Whether or not an individual believes in this process or not many use it and have proven to get excellent results from it. Some examples of individuals who have used The Scientific Method and achieved the desired results are Albert Einstein, Galileo Galilei, Roger Bacon, Aristotle, and Plato to name a few. These individuals used all or some of the 5 steps of The Scientific Method to develop ideas or solve problems. The 5 steps of The Scientific Method include the following 1) State the problem 2) Make the observation 3) Develop a hypothesis 4) Experiment and 5) Arrive at the conclusion.
The second method used by many individuals is a method called The Eureka Phenomenon. The Eureka Phenomenon is a theory developed by a man named Isaac Asimov. Asimov’s theory concludes that an individual can arrive at the solution to a problem through using both voluntary and involuntary state’s of mind jointly. Although the use of voluntary thought is enough to stand on its own, Asimov states that sometimes letting go of a problem and learning to relax is the best way at arriving at the problem’s solution.
Asimov’s theory has been proven not through the use of The Scientific Method but through the use of life’s experience, not once but time and time again. According to Asimov’s beliefs, “It is my belief, you see, that thinking is a double phenomenon like breathing. ” (Asimov 939) In regards to using the voluntary thought process, according to Asimov, this allows the first step to solving the problem then letting go and allowing the unconscious, involuntary thought process to take over is the sole theory behind The Eureka Phenomenon. This allows for complete freedom for the mind o develop its own way of solving problems by using its own built in mechanics.
Sometimes thoughts and ideas to solve problems come through what is called intuition. Intuition according to the mirriam-webster dictionary is immediate apprehension or cognition; the power or faculty of attaining to direct knowledge or cognition without evident rational thought and inference. Intuition according to Asimov is stated here, “I suspect it is the involuntary faculty of thought that gives rise to what we call “a flash of intuition,” something that I imagine must be merely the result of unnoticed thinking. (Asimov 940) Asimov’s example of this theory is through the real life situation of the great intellect Archimedes. The king during the time of Archimedes tasked him with the job of finding out the value of his crown of gold. Archimedes troubled by trying to arrive at the method to figure this out decided to step away from his work and head to the baths. The baths during this time was a public place of relaxation, where people choose to free themselves from the troubles of the day.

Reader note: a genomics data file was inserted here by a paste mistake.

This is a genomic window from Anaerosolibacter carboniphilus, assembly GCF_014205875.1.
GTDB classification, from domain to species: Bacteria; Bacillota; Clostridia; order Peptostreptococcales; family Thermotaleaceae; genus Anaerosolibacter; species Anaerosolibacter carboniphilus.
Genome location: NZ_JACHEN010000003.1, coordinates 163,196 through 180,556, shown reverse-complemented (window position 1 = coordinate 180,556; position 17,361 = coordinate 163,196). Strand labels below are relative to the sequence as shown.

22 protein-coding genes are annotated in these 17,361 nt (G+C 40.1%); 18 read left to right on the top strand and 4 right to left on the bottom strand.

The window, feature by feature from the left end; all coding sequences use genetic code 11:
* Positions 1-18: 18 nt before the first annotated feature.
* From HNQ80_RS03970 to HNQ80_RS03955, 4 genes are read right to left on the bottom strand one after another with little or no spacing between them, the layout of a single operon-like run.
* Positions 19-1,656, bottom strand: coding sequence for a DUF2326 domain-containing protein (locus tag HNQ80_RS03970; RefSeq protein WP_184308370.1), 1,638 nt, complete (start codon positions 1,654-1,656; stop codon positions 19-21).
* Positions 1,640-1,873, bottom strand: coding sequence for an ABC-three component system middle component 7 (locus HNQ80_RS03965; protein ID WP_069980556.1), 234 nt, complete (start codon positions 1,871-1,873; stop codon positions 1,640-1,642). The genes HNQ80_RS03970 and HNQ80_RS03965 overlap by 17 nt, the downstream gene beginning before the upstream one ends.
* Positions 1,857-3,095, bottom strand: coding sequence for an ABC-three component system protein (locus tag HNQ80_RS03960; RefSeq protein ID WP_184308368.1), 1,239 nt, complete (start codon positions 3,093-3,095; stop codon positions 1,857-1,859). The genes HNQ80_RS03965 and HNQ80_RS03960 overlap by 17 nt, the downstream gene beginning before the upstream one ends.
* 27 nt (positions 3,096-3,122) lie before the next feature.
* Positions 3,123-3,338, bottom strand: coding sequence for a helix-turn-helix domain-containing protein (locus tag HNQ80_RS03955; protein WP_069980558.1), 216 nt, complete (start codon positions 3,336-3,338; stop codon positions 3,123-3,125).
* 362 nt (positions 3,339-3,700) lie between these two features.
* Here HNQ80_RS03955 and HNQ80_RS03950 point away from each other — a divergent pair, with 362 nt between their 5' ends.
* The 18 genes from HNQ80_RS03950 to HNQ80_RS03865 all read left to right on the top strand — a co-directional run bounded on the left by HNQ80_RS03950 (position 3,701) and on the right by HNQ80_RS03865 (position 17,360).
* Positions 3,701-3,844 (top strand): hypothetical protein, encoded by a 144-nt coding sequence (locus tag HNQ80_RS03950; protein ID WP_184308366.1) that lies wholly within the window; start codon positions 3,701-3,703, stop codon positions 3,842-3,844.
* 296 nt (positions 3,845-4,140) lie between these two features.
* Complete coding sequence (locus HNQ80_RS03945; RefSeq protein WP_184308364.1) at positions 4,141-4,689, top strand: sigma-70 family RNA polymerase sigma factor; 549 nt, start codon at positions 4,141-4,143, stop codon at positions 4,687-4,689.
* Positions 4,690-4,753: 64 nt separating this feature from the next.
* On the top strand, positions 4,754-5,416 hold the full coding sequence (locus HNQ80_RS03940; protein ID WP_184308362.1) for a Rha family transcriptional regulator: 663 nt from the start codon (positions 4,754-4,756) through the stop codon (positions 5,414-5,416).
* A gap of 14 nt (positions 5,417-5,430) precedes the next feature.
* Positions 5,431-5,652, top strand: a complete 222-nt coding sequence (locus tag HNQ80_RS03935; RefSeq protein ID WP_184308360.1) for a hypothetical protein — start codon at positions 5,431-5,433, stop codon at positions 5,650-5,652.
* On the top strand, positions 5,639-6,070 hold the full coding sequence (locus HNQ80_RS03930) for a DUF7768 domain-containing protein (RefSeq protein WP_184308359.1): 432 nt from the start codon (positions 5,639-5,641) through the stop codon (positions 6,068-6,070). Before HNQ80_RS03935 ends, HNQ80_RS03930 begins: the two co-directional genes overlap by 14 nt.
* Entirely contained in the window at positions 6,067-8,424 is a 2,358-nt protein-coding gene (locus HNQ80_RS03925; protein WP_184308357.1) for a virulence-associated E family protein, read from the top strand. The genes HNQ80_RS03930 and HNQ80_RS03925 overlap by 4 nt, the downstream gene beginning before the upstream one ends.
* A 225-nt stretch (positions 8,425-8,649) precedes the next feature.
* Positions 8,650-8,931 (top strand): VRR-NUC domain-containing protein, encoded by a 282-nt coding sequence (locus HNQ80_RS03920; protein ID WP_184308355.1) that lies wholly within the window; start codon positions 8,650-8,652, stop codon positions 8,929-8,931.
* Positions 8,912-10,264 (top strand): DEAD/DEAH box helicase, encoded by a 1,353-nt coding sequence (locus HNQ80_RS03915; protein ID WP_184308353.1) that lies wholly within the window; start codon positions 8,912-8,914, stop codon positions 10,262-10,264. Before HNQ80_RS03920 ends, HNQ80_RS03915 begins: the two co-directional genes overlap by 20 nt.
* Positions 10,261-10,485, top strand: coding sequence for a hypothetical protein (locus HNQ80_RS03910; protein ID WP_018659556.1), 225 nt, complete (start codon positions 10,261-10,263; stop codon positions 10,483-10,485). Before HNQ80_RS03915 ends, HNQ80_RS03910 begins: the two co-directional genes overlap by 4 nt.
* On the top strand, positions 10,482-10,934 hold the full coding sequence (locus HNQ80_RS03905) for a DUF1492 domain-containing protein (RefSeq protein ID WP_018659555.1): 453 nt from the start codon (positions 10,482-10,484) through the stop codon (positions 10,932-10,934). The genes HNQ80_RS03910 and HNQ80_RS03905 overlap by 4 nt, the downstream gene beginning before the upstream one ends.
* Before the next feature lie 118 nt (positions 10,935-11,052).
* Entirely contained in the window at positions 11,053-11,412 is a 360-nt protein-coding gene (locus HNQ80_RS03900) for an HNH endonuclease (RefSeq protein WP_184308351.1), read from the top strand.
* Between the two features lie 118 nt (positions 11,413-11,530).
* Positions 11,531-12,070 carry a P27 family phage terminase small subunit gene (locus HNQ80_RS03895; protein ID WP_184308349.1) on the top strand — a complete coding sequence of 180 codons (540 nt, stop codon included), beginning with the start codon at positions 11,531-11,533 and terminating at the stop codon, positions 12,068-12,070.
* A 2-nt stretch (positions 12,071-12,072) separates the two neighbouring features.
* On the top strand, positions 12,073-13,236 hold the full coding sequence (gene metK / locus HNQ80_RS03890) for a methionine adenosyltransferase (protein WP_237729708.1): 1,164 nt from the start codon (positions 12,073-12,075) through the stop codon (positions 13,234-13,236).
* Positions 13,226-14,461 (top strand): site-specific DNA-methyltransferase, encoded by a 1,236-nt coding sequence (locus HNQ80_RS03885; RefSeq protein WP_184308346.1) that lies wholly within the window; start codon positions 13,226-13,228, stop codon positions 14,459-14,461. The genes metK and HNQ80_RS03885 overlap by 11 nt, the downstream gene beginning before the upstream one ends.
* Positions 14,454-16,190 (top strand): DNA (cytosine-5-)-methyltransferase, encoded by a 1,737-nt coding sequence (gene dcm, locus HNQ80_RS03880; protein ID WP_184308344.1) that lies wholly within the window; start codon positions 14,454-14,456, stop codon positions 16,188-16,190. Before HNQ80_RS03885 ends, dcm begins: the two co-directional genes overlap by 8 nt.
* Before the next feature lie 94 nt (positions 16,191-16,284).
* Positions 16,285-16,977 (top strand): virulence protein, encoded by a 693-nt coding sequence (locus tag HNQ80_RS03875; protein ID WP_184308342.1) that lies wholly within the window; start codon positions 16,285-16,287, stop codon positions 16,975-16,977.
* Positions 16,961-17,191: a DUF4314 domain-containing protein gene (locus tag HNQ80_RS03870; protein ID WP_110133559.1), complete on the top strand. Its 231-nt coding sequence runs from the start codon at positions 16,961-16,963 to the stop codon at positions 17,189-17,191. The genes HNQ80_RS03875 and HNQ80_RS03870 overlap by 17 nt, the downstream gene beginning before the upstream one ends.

While there in the bath relaxing Archimedes suddenly came up with the method to solve his problem. He then ran home naked out of the bath shouting “Eureka, Eureka” all the way home. Eureka a Greek word means I’ve got it. Asimov has used this Eureka Phenomenon in his own life as well by getting up from his problems and heading to the movies or enjoying a stroll and upon his trip back suddenly he found his problem had been solved. There have been many 20th century studies on this very theory of The Eureka Phenomenon using philosophical viewpoints.
Paul Eckman, a psychologist has tied in the involuntary and voluntary thought processes with an individual’s body language. Eckman feels that the way the body moves can help develop methods to solve problems. Eckman’s research has opened the window of the body as being a major involvement in the process of problem solving tied in with the subconscious mind. Eckman’s belief in regards to involuntary movement and thought is, “It is widely believed that involuntary body language is the most accurate way into a person’s subconscious. (Eckman)
The ability to control or not control an individual’s body movement does indeed come from the cradles of the mind whether voluntary or involuntary. Another example of a case study involves using groups to arrive at a single solution to a problem. The idea here is that the more minds that huddle together, the more options that come about to solve single problems and issues that arise from trying to solve the problems. This does not always mean individuals have to be the smartest in the bunch, just participating and allowing one’s thoughts to become part of the process is significant enough.
This particular study was pioneered by a man named Christopher Chabris. Christopher Chabris, a psychology professor believes that through his studies, “The best-performing groups also had members that cooperated well. Members of such groups let each other talk more often-individuals didn’t try to hog the conversation. ” (Chabris) The great thinker and scientist Aristotle’s thoughts on these matters have proven to give objective viewpoints to both the Scientific Method and The Eureka Phenomenon.
Aristotle’s role as great thinker and scientist has contributed much to the thought processes of modern and ancient times through his works such as described in books of thought and articles on Steroscopic thinking and the law of resemblances. In conclusion the many ideals of how individual’s arrive at solving problems is up to the individual solving the problem, but more than once when scientific reasoning has proven to frustrate, the theory of “The Eureka Phenomenon” has saved the day.